Responsible Brains: Neuroscience, Law, and Human Culpability

New York, NY, USA: MIT Press (2018)
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Abstract
[This download includes the table of contents and chapter 1.] When we praise, blame, punish, or reward people for their actions, we are holding them responsible for what they have done. Common sense tells us that what makes human beings responsible has to do with their minds and, in particular, the relationship between their minds and their actions. Yet the empirical connection is not necessarily obvious. The “guilty mind” is a core concept of criminal law, but if a defendant on trial for murder were found to have serious brain damage, which brain parts or processes would have to be damaged for him to be considered not responsible, or less responsible, for the crime? What mental illnesses would justify legal pleas of insanity? The authors argue that evidence from neuroscience and cognitive science can illuminate and inform the nature of responsibility and agency. They go on to offer a novel and comprehensive neuroscientific theory of human responsibility.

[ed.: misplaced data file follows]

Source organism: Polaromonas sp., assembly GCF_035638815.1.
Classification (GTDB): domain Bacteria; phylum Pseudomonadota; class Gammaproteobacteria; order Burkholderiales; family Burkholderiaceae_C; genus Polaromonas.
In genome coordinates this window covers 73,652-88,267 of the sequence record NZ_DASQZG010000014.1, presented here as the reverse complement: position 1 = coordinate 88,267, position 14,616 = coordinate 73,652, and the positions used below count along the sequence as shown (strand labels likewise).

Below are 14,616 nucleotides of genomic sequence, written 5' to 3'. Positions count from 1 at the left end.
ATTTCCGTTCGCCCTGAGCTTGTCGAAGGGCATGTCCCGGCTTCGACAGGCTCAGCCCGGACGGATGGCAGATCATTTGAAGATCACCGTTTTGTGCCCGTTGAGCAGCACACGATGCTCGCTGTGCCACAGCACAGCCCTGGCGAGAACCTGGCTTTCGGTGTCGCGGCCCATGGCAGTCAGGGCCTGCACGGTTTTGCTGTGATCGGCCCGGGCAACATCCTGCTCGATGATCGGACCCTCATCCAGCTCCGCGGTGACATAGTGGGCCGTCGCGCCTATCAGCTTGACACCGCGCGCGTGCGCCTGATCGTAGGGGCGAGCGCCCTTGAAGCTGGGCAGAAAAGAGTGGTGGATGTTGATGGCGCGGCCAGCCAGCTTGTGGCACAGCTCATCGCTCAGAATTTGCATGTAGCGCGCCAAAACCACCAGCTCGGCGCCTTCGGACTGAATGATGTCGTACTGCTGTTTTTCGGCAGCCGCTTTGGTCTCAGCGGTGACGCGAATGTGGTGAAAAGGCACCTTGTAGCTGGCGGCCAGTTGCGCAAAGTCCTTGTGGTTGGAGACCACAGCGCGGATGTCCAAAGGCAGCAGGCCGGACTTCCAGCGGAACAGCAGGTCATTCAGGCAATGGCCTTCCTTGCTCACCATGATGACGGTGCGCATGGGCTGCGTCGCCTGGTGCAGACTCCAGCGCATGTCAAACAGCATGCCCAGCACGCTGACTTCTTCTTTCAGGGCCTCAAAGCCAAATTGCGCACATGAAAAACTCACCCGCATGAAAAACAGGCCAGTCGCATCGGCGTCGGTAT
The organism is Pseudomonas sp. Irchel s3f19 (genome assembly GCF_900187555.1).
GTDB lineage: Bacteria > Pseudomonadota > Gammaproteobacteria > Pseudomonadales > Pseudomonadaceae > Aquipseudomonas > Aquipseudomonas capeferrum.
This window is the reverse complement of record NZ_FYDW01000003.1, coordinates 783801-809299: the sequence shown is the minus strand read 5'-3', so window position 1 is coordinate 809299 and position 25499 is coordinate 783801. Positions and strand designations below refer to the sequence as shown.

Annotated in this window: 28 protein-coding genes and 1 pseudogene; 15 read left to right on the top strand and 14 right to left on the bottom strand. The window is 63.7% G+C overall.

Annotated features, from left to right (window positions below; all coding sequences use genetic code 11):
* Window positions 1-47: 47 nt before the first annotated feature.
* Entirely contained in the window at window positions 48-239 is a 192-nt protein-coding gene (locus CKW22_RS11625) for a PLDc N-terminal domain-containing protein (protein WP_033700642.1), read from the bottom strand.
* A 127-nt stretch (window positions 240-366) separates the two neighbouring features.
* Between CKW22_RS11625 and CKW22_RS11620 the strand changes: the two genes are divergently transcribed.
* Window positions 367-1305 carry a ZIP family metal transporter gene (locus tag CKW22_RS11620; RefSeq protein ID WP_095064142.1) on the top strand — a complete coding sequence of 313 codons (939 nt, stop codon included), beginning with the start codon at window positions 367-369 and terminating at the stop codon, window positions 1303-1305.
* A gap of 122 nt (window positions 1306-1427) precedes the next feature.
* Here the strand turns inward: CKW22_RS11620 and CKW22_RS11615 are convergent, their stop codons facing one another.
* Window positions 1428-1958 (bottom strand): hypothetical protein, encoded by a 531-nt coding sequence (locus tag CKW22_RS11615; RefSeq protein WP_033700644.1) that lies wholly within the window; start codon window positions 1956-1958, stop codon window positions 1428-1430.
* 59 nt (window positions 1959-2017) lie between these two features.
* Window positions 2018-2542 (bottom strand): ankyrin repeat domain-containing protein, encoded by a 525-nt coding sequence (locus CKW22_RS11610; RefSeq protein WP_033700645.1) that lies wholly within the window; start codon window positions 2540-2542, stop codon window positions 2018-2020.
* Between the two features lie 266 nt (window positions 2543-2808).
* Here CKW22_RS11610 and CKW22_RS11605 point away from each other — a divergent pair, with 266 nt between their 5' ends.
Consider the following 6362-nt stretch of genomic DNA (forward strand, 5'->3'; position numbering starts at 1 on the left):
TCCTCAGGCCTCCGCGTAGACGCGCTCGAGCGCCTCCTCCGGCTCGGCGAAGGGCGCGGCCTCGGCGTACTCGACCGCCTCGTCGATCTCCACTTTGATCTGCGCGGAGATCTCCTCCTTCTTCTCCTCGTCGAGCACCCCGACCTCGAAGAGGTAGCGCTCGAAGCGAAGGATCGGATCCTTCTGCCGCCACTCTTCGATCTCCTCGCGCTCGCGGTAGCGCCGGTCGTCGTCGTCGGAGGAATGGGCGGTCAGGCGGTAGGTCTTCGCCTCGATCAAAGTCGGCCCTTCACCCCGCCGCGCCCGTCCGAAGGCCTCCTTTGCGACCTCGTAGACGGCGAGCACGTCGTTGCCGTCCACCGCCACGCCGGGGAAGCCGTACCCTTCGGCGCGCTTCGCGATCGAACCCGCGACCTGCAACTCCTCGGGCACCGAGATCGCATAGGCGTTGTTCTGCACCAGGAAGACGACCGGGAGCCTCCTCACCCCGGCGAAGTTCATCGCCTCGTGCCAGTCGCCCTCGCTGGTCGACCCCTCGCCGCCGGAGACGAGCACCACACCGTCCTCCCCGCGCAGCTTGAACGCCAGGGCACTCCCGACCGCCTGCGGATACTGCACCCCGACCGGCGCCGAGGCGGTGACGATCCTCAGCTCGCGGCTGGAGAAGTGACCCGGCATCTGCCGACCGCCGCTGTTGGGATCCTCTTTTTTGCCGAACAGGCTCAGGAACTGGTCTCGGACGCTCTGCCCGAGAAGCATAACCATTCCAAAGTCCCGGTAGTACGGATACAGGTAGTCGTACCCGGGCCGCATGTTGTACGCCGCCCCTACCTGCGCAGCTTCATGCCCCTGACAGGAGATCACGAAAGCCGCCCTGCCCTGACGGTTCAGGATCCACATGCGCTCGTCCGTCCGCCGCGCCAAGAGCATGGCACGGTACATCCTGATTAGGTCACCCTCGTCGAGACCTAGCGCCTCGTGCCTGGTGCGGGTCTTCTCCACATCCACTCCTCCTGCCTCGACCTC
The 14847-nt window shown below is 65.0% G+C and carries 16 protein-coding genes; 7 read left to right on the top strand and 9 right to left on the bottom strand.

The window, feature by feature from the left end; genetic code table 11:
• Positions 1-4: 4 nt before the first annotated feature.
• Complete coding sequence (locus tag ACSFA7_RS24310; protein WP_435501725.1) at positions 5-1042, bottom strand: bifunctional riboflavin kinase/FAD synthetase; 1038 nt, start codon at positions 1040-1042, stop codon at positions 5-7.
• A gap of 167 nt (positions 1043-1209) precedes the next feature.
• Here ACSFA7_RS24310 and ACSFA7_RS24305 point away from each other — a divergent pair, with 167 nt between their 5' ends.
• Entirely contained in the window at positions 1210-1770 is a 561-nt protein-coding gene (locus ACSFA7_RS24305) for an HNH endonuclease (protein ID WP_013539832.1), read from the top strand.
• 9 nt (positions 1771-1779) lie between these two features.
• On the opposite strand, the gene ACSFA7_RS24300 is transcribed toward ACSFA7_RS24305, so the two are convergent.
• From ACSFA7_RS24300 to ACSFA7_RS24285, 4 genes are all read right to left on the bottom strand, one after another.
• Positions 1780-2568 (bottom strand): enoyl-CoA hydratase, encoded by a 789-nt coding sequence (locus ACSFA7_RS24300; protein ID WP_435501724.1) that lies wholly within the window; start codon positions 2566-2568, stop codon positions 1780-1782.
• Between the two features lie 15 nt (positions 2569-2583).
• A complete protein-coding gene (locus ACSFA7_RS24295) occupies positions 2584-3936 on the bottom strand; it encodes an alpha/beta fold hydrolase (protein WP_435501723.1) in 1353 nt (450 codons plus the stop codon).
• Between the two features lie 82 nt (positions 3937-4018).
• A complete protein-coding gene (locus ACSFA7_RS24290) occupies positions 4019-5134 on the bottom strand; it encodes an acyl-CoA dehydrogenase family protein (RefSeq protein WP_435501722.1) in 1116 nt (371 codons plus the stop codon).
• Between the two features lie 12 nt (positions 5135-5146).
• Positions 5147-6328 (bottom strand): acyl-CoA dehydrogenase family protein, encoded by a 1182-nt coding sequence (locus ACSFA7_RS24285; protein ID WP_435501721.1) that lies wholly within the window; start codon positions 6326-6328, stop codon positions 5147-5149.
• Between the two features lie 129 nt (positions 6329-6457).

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Archival date: 2018-09-25
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